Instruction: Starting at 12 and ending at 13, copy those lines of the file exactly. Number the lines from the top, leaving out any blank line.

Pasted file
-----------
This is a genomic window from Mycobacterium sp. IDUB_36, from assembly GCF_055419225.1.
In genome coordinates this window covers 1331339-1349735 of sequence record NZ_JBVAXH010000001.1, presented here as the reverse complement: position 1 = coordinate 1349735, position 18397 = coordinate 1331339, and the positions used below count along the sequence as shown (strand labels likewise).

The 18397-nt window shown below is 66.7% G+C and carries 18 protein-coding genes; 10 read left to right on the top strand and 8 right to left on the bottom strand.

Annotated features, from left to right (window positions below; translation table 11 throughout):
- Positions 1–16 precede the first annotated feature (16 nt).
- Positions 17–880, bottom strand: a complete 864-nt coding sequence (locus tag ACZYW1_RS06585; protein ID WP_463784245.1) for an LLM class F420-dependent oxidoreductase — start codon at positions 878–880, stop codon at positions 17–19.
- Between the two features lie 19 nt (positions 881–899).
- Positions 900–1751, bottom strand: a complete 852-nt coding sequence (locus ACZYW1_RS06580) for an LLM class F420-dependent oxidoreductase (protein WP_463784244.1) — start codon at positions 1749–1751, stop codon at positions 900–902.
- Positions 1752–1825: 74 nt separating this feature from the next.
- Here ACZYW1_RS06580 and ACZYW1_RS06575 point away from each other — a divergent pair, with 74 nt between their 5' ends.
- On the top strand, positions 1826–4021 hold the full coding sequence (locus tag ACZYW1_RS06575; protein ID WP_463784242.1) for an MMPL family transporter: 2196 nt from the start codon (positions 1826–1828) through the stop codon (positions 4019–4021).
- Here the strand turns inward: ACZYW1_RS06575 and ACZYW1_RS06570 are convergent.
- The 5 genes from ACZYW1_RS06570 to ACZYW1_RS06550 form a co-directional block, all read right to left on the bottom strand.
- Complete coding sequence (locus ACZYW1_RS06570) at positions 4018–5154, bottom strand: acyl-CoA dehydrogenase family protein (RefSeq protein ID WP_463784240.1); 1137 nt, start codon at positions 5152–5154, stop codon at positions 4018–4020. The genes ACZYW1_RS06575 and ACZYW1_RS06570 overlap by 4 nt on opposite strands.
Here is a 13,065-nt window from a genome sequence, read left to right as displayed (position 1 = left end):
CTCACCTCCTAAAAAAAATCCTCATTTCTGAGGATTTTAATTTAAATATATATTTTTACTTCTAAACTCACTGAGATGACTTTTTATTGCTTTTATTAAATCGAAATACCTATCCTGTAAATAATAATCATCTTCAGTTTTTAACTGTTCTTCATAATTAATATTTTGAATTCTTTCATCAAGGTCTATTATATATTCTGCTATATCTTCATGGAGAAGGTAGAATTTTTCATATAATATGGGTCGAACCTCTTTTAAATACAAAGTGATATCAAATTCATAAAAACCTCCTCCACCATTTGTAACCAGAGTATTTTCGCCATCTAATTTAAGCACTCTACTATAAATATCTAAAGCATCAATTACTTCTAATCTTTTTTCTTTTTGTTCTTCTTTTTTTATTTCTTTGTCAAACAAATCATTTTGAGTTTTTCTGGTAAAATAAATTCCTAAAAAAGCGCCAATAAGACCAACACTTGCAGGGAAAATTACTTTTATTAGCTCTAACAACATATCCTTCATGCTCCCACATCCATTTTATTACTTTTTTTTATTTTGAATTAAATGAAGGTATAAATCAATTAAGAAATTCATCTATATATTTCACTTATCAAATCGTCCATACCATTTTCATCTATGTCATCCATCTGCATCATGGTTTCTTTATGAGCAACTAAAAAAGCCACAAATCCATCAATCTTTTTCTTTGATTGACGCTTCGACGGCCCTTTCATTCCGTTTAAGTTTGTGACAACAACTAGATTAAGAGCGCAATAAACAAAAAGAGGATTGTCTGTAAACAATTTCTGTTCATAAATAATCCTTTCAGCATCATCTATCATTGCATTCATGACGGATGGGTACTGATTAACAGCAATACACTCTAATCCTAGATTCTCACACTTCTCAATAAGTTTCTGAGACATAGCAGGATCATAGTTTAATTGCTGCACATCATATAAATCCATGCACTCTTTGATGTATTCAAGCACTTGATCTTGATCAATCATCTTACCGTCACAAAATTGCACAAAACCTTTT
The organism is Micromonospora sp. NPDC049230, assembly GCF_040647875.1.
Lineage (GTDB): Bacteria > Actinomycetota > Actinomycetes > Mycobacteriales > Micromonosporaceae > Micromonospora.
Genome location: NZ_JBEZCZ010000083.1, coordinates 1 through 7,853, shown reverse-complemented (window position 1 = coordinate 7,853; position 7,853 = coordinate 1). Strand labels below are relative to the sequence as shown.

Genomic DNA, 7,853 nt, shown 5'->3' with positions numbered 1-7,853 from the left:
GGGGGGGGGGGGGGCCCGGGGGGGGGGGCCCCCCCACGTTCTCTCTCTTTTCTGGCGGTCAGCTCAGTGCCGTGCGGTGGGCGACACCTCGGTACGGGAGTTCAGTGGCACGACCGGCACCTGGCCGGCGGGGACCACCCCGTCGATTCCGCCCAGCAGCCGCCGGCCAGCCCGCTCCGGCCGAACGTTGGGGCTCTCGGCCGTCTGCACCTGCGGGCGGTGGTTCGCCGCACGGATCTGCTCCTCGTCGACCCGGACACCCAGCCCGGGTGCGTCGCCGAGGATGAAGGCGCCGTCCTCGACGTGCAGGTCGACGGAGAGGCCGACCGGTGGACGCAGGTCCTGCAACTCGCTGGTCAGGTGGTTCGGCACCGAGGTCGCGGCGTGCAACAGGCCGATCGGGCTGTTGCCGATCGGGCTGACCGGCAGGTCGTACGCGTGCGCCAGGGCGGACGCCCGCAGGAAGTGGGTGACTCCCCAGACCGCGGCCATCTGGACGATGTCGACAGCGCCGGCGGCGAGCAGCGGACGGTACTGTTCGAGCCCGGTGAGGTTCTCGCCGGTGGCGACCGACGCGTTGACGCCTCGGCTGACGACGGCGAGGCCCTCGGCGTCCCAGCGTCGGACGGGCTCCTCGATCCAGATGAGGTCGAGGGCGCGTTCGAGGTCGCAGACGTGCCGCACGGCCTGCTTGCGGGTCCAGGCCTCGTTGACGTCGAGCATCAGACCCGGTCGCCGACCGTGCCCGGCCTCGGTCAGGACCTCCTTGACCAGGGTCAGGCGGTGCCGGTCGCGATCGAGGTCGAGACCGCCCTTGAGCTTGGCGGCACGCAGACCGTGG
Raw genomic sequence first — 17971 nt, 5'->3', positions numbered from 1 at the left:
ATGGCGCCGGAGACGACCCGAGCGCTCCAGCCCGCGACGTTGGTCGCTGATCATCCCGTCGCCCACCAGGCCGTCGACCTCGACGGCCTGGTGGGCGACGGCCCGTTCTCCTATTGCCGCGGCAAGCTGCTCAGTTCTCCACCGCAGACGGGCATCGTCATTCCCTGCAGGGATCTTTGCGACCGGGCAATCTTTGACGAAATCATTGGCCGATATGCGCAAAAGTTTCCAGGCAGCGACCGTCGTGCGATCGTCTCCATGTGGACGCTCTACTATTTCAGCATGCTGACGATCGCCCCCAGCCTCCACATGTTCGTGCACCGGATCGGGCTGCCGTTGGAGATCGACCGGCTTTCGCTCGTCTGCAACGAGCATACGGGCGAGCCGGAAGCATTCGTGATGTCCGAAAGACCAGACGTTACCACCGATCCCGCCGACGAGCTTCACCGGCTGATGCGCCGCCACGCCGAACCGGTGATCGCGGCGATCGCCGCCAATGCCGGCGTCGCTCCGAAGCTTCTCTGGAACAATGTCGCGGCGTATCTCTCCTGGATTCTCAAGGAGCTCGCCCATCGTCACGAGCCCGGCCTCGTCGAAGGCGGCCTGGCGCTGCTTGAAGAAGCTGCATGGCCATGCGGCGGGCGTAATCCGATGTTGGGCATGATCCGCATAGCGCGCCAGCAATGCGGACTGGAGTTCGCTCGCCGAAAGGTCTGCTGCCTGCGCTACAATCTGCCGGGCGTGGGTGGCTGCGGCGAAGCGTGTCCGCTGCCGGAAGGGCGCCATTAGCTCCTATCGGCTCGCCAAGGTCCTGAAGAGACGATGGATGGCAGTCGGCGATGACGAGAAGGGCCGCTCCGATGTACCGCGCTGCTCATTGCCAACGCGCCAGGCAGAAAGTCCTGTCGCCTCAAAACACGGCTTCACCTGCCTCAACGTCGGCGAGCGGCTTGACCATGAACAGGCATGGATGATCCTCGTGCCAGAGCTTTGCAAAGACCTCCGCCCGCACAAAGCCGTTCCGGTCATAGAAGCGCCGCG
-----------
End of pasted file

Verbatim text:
- Here the strand turns inward: ACZYW1_RS06575 and ACZYW1_RS06570 are convergent.
- The 5 genes from ACZYW1_RS06570 to ACZYW1_RS06550 form a co-directional block, all read right to left on the bottom strand.